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Wednesday, October 07, 2020

Undergraduate education in biology: no vision, no change

I was looking at the Vision and Change document the other day and it made me realize that very little has changed in undergraduate education. I really shouldn't be surprised since I reached the same conclusion in 2015—six years after the recommendations were published [Vision and Change] [Why can't we teach properly?].

The main recommendations of Vision and Change are that undergraduate education should adopt the proven methods of student-centered education and should focus on core concepts rather than memorization of facts. Although there has been some progress, it's safe to say that neither of these goals have been achieved in the vast majority of biology classes, including biochemistry and molecular biology classes.

Things are getting even worse in this time of COVID-19 because more and more classes are being taught online and there seems to be general agreement that this is okay. It is not okay. Online didactic lectures go against everything in the Vision and Change document. It may be possible to develop online courses that practice student-centered, concept teaching that emphasizes critical thinking but I've seen very few attempts.

Here are a couple of quotations from Vision and Change that should stimulate your thinking.

Traditionally, introductory biology [and biochemistry] courses have been offered as three lectures a week, with, perhaps, an accompanying two- or three-hour laboratory. This approach relies on lectures and a textbook to convey knowledge to the student and then tests the student's acquisition of that knowledge with midterm and final exams. Although many traditional biology courses include laboratories to provide students with hands-on experiences, too often these "experiences" are not much more than guided exercises in which finding the right answer is stressed while providing students with explicit instructions telling them what to do and when to do it.
"Appreciating the scientific process can be even more important than knowing scientific facts. People often encounter claims that something is scientifically known. If they understand how science generates and assesses evidence bearing on these claims, they possess analytical methods and critical thinking skills that are relevant to a wide variety of facts and concepts and can be used in a wide variety of contexts.”

National Science Foundation, Science and Technology Indicators, 2008

If you are a student and this sounds like your courses, then you should demand better. If you are an instructor and this sounds like one of your courses then you should be ashamed; get some vision and change [The Student-Centered Classroom].

Although the definition of student-centered learning may vary from professor to professor, faculty generally agree that student-centered classrooms tend to be interactive, inquiry-driven, cooperative, collaborative, and relevant. Three critical components are consistent throughout the literature, providing guidelines that faculty can apply when developing a course. Student-centered courses and curricula take into account student knowledge and experience at the start of a course and articulate clear learning outcomes in shaping instructional design. Then they provide opportunities for students to examine and discuss their understanding of the concepts presented, offering frequent and varied feedback as part of the learing process. As a result, student-centered science classrooms and assignments typically involve high levels of student-student and student-faculty interaction; connect the course subject matter to topics students find relevant; minimize didactic presentations; reflect diverse views of scientific inquiry, including data presentation, argumentation, and peer review; provide ongoing feedback to both the student and professor about the student's learning progress; and explicitly address learning how to learn.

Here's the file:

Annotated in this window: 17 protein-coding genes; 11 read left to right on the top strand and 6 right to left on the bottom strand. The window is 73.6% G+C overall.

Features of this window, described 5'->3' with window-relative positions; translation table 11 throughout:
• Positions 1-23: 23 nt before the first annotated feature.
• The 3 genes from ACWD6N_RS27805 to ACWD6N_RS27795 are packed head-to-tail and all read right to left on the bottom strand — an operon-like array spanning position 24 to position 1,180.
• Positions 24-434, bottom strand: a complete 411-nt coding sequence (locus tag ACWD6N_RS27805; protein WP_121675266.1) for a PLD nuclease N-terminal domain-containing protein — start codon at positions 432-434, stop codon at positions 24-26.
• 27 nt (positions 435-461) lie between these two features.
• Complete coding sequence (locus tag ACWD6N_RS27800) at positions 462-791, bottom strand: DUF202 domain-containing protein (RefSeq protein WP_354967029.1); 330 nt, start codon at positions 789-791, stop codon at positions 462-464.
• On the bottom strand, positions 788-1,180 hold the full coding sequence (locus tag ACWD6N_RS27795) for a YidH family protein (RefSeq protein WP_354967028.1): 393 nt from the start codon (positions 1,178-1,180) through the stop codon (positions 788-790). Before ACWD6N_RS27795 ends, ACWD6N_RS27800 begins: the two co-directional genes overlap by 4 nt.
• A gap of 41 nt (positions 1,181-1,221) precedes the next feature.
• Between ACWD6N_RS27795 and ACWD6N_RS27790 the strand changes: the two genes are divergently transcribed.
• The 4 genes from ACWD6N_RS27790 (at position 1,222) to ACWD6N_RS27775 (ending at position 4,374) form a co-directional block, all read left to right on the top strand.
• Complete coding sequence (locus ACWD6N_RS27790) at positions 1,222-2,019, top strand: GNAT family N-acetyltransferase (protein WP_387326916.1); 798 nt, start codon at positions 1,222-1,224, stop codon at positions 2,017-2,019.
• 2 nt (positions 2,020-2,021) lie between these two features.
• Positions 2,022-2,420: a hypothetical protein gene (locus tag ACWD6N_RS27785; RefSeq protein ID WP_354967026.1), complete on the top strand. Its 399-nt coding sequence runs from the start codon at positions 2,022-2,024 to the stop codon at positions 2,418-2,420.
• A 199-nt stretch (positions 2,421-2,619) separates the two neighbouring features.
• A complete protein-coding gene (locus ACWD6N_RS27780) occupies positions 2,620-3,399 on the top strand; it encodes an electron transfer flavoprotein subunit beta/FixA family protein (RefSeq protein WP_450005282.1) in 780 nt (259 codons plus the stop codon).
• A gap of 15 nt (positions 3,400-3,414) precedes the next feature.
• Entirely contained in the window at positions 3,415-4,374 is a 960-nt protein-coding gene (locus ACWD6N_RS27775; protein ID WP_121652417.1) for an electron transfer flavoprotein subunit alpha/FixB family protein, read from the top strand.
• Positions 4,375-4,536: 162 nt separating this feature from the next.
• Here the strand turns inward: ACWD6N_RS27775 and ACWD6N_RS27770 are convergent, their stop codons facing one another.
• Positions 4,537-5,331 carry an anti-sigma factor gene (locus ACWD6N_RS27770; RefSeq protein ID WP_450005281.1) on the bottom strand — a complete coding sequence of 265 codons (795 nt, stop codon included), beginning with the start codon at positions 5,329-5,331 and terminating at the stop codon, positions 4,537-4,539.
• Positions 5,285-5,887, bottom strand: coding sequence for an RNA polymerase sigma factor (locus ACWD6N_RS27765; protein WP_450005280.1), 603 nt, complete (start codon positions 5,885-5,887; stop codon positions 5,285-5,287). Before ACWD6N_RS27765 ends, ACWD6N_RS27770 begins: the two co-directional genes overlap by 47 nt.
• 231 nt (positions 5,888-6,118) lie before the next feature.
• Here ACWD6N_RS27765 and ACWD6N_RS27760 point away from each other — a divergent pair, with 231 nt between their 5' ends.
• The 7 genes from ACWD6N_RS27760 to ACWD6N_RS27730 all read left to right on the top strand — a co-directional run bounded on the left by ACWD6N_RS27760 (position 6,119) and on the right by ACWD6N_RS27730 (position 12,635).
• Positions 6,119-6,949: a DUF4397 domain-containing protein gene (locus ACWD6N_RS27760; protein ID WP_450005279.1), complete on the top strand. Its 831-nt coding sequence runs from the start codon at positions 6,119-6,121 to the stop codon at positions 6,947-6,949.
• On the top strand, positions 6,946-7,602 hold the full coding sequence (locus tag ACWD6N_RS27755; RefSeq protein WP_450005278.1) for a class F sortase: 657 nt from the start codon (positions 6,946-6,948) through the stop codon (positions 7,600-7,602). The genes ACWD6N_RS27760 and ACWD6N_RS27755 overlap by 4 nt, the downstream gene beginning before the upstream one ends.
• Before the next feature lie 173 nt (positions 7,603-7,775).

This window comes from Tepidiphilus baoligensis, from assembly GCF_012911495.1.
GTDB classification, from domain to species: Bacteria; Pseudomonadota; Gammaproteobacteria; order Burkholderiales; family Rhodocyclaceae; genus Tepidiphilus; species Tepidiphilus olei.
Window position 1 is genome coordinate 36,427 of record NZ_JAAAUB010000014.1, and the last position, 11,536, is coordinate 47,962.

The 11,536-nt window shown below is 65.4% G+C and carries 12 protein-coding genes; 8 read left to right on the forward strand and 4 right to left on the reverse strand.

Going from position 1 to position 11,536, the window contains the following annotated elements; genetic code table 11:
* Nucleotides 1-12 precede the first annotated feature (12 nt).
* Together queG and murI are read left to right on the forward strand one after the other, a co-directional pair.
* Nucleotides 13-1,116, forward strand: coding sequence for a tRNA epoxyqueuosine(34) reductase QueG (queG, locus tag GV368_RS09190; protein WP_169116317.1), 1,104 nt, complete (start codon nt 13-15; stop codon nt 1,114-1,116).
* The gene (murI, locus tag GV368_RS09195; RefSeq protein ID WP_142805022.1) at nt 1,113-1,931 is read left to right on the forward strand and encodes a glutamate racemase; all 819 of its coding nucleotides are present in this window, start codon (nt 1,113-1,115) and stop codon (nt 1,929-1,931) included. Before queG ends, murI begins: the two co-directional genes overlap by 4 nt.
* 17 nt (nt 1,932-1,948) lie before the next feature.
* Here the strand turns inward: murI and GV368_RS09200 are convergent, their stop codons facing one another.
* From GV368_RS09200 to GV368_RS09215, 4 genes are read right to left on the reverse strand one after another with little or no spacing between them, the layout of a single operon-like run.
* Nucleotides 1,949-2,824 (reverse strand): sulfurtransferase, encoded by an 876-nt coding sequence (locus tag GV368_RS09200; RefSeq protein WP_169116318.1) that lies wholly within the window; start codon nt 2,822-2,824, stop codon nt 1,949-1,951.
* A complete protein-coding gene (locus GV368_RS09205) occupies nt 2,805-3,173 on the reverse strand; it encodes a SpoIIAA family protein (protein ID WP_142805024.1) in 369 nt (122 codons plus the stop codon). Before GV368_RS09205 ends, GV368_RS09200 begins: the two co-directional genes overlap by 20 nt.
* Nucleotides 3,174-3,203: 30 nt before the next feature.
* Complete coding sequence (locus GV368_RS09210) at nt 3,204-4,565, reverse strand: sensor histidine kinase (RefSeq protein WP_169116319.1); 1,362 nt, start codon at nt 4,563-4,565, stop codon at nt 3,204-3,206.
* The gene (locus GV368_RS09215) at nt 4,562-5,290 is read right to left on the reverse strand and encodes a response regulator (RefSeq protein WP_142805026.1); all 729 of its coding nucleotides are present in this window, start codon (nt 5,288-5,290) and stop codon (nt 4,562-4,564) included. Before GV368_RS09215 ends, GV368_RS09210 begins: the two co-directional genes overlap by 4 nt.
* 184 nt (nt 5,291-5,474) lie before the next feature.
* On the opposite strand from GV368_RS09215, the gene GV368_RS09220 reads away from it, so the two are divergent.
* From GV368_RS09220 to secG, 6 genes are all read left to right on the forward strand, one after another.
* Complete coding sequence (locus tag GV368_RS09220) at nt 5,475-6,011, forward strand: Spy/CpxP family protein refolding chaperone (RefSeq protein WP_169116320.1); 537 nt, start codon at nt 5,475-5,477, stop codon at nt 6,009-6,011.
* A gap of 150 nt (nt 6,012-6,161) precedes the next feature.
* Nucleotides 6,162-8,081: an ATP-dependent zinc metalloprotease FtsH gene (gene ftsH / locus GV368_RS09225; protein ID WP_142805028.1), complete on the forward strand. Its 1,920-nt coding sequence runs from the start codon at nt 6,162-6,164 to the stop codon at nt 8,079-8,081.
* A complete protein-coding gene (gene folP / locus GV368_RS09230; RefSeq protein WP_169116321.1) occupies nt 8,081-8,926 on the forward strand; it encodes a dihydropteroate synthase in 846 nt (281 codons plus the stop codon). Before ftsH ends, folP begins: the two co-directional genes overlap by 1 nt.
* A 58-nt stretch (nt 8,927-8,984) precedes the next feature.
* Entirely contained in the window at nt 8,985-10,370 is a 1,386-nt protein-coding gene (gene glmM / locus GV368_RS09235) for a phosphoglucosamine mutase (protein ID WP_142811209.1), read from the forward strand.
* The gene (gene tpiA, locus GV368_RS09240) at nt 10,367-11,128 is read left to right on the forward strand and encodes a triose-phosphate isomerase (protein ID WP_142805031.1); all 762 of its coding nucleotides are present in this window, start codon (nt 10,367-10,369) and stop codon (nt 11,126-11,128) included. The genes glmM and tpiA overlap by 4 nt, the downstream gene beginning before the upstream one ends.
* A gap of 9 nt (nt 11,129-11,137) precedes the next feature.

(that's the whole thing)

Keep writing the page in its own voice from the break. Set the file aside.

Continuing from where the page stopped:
This is a critical time for science education since science is under attack all over the world. We need to make sure that university students are prepared to deal with scientific claims and counter-claims for the rest of their lives after they leave university. This means that they have to be skilled at critical thinking and that's a skill that can only be taught in a student-centered classroom where students can practice argumentation and learn the importance of evidence. Memorizing the enzymes of the Krebs Cycle will not help them understand climate change or why they should wear a mask in the middle of a pandemic.

Saturday, October 03, 2020

On the importance of random genetic drift in modern evolutionary theory

The latest issue of New Scientist has a number of articles on evolution. All of them are focused on extending and improving the current theory of evolution, which is described as Darwin's version of natural selection [New Scientist doesn't understand modern evolutionary theory].

Most of the criticisms come from a group who want to extend the evolutionary synthesis (EES proponents). Their main goal is to advertise mechanisms that are presumed to enhance adaptation but that weren't explicitly included in the Modern Synthesis that was put together in the late 1940s.

One of the articles addresses random genetic drift [see Survival of the ... luckiest]. The emphasis in this short article is on the effects of drift in small populations and it gives examples of reduced genetic diversity in small populations.